Features that float to the top are that every leg that makes this ham should be aged for between 13-36 months and that it can only come from a domesticated pig in Parma province, North Central Italy.

This time commitment along with using only specific hog breeds on a specialized diet makes Prosciutto a very expensive type of ham especially when imported to the USA. That’s why its prices are simply, jaw-dropping.

Raw Italian Prosciutto Crudo


1. Is Ham Better for You Than Pork?

Just as is the case with pork, ham is rich in protein and low in calories. It is riddled with nutrients and minerals each with its own merits.

That said, ham, unlike pork is cured meat which means it features a lot of additives, particularly nitrites added to improve its shelf life and flavor.

The curing process makes ham high in sodium which is generally not advised. Additionally, high levels of sodium can cause high blood pressure which happens to be a risk factor for stroke and heart disease.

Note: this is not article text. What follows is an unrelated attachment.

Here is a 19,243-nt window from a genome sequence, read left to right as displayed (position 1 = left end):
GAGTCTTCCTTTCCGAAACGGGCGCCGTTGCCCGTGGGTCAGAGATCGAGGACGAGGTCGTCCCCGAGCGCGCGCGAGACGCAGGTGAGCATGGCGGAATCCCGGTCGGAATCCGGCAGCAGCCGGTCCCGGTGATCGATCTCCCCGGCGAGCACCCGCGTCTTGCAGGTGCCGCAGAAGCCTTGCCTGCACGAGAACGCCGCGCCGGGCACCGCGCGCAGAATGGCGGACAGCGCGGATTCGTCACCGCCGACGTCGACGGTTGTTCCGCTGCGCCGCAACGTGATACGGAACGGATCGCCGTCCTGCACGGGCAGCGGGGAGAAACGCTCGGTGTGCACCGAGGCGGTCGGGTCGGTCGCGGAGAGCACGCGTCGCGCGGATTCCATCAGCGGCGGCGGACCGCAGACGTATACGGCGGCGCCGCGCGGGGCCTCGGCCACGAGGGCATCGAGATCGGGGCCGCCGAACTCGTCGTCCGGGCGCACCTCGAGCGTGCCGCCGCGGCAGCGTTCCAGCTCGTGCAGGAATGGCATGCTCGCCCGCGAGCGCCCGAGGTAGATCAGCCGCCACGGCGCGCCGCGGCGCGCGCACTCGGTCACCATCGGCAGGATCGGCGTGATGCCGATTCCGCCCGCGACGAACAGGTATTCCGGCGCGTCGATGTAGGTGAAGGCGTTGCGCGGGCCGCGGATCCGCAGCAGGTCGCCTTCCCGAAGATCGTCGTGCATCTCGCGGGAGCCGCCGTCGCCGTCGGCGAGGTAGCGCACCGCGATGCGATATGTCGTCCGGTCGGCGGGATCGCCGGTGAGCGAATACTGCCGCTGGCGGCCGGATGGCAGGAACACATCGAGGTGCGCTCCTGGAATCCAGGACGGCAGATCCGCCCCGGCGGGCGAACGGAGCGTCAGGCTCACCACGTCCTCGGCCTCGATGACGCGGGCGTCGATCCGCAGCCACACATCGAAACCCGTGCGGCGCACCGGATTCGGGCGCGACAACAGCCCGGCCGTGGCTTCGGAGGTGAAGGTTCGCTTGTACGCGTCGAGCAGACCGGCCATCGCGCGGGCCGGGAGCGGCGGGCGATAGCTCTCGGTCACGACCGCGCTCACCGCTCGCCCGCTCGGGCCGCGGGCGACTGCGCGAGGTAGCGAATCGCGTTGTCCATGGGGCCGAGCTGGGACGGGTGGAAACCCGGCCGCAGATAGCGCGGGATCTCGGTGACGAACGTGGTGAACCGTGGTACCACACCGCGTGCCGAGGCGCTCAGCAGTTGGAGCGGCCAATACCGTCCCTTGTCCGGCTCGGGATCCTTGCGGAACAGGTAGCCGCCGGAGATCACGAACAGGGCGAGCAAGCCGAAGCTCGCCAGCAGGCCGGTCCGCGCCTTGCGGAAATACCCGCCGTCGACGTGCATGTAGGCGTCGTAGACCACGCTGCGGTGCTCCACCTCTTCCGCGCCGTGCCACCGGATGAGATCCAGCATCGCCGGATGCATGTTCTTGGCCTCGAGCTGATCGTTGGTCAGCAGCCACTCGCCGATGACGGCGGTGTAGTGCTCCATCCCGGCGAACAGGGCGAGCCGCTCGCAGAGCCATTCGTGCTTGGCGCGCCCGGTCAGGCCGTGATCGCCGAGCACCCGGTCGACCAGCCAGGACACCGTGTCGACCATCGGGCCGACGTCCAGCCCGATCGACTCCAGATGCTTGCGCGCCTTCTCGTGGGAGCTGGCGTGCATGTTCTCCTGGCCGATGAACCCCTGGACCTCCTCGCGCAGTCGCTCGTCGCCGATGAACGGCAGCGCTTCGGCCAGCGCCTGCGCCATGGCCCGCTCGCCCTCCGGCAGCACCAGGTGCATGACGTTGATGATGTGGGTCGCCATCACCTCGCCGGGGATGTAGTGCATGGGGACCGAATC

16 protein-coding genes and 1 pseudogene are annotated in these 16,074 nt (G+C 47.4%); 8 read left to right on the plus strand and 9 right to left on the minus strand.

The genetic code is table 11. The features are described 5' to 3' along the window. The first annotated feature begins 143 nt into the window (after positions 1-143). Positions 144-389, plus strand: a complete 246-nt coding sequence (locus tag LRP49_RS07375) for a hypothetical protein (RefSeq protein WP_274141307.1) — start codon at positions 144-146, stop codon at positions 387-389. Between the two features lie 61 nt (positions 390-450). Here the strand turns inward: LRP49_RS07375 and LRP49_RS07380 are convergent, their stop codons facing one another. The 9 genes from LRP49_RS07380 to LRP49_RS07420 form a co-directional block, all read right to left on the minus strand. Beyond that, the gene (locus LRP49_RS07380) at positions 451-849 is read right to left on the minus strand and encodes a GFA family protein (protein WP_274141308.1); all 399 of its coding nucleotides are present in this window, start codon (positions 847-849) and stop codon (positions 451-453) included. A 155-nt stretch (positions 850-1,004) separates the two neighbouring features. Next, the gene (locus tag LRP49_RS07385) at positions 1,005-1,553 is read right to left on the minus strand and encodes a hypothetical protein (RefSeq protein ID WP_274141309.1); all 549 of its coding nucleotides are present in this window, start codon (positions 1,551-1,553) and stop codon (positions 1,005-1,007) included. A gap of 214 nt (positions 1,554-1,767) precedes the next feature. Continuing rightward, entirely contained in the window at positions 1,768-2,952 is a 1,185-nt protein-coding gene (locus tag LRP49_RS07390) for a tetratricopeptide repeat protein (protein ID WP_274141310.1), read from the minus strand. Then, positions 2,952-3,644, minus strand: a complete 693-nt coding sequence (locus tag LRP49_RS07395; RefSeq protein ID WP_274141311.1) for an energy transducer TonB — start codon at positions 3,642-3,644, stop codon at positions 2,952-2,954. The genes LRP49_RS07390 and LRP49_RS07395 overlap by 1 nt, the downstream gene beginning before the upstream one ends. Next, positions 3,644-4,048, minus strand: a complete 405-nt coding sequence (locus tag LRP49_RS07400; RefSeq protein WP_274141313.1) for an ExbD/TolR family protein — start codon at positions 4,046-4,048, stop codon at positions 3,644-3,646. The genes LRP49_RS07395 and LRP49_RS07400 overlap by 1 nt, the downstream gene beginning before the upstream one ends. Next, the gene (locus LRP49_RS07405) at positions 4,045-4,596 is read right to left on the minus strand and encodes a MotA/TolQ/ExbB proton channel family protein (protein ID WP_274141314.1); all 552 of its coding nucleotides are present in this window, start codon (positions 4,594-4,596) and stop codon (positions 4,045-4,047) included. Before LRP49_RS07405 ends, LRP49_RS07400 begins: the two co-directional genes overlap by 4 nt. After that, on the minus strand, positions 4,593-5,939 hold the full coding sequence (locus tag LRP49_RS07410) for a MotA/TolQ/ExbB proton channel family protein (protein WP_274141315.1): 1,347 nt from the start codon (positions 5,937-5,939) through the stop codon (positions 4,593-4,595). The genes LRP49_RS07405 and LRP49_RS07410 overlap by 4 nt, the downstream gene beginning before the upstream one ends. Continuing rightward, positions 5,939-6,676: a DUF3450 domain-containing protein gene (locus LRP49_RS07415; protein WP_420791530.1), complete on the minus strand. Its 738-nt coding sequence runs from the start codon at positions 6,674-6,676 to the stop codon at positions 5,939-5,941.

Of course, these drawbacks do not apply to fresh ham because it is essentially raw pork. My advice, enjoy pork in moderation and save ham for special occasions.

Last Call on Ham Vs Pork

To recap, all ham is pork but not all pork is ham. All pork cuts including ham are derived from the carcass of a domesticated pig.

Ham sets itself apart from pork because it is comprised of the hind leg of a pig only while pork is a general term for all meat derived from a pig. Pork is generally sold in its unprocessed raw form, unlike ham which is cured.

This distinction births all the other variations evident in their appearance, flavor, shelf life, preparation, and eventually, cost.

Armed with that knowledge, you can now decide which one of the two works for you and what to look out for keep in mind that there are fresh types of ham available just like there are cured pork products. That’s a wrap!